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The trouble with timing

A clear strategy and a diverse portfolio is a better bet than any crystal ball when it comes to investment, writes Dermot Walsh, head of the business advisory team at Davy Private Clients

Equities form a significant portion of most long-term investment strategies. The average return on US equities over the past 100 years was 10.3 per cent. This is superior to other financial assets but average returns varied dramatically: from 8.5 per cent in the 1940s up to 19.5 per cent in the '50s and back to 7.7 per cent in the '60s. In the 1990s, returns averaged 18.1 per cent, falling sharply to -1.0 per cent in the 2000s, according to Deutsche Bank Markets Research Long-term Asset Return Strategy in September 2017. As for the current decade, time will tell.

Timing, clearly, is important. But is it everything? And how do we know when is the right time to invest? That more than anything is the question that exercises investors, worried either they are set for a fall or missing out while others make hay.

It’s the burning question, but it’s the wrong question! There is little evidence to show that timing can be applied consistently to investment strategy. In fact, focusing on timing can lead to behaviour that may be detrimental to generating wealth, such as staying out of markets for long periods; chasing returns by investing late in cycles.

It must also be said that timing the market with any sort of accuracy is extremely difficult. When Davy analysed returns for world equities, since 1990, we found that, irrespective of the timing of investment during that period, 60 per cent of the time investors would have suffered a subsequent 10 per cent decline. Worse still, 40 per cent of the time they would have had to absorb a 20 per cent decline.


And yet despite this volatility, the average return over the period was 6.7 per cent, while average annualised returns over five-year periods were 7.7 per cent. Even investing at the top of the market in June 2007, suffering a spirit-crushing 53 per cent fall, still produced annualised returns of 6.1 per cent to June 2017.

Taking the rough with the smooth

All of which highlights the need for investors to remain calm and carry on. Absorbing some pain, taking the rough with the smooth, is all part of building wealth. To earn the higher returns available from equity markets, you must be willing to accept falls in value along the way.

So instead of attempting to predict the when, investors should focus on the what and how – what are my goals, and how am I going to get there? Here are the key steps and considerations:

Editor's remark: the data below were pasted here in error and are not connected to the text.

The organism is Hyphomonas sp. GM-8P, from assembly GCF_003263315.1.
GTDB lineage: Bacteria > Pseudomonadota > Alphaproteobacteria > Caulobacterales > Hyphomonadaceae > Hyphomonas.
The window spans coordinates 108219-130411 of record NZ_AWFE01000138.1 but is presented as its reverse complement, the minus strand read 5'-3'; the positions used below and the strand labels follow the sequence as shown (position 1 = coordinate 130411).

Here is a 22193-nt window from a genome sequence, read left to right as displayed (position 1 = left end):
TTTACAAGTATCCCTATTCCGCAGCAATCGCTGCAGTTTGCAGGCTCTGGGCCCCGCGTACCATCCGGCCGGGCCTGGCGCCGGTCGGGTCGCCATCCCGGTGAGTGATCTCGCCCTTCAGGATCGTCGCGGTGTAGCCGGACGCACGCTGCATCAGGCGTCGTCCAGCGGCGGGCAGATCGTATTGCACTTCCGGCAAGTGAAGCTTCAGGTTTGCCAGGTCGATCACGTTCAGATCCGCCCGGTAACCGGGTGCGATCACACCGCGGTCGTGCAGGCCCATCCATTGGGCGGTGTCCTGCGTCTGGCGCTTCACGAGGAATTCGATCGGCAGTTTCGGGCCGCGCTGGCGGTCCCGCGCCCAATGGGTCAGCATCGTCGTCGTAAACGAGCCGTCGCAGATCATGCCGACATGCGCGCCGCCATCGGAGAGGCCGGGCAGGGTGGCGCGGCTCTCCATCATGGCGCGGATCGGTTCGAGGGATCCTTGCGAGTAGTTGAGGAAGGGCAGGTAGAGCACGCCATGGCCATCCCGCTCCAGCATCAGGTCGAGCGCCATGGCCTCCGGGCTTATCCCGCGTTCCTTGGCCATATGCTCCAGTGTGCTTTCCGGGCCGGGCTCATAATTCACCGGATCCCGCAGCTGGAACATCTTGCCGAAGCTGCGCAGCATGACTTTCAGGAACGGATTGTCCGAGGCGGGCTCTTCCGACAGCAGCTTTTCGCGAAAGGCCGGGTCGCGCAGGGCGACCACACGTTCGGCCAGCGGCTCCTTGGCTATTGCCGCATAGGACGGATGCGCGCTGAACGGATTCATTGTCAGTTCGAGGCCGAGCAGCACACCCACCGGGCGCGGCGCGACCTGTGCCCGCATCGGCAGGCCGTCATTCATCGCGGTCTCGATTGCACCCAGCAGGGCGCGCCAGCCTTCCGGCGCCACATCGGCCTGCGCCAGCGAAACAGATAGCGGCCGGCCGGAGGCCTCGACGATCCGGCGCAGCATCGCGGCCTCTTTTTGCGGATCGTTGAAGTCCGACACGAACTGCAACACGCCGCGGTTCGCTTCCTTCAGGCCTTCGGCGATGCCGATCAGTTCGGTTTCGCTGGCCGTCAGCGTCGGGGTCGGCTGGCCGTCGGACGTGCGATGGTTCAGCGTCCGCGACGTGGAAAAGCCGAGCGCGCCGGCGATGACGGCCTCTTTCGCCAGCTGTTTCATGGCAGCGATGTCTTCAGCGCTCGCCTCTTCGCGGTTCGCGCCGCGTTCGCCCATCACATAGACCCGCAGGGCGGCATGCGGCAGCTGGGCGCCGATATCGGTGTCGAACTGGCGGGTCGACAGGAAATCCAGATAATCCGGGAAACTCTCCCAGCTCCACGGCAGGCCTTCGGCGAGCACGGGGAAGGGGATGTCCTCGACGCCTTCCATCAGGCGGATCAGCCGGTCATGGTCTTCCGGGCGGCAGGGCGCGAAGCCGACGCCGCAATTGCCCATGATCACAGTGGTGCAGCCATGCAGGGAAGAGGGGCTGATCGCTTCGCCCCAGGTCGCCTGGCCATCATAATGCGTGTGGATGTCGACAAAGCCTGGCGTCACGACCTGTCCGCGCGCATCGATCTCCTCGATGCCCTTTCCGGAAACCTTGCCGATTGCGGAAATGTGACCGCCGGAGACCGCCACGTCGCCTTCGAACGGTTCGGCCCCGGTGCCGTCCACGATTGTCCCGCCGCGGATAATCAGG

Develop a plan with clear goals

In addition to focusing on clear objectives, you are more likely to make better decisions if you have an investment plan. Without one, investors build portfolios from the bottom up, focusing on products and timing on an ad-hoc basis, rather than how investments fit a strategy.

Build an asset-allocation strategy

Research shows that asset allocation is the primary driver of a diversified portfolio’s return pattern over time, so you have a key decision about which combination of assets to target. Regularly rebalancing to your target asset allocation can help minimise taking greater risk than you planned.

Embrace diversification

Diversification is the investor’s shield against not knowing what is around the corner. By having a diverse mix of asset classes and regions, you spread out risk and are better able to cope with the unexpected. A balanced asset allocation, incorporating different risk/return profiles, can also minimise set-backs.

Maintain a cash reserve

Give yourself a margin of safety. As a general rule, two to three times your annual expenditure, kept in safe monetary assets, should see you through market or personal setbacks without being a forced seller in a poor market.

Consider phasing

By phasing investments, you reduce the risk of a significant setback from investing just before a market downturn.

Dermot Walsh is a director and head of the business advisory team at Davy Private Clients. You can contact Dermot directly on 01 679 7788 or by email at dermot.walsh@davy.ie.

Please note that this article is general in nature and is not intended to constitute tax, financial or legal advice. It does not take account of your financial situation or investment objectives.

Warning: Past performance is not a reliable guide to future performance. The value of investments may go down as well as up. Returns on investments may increase or decrease as a result of currency fluctuations.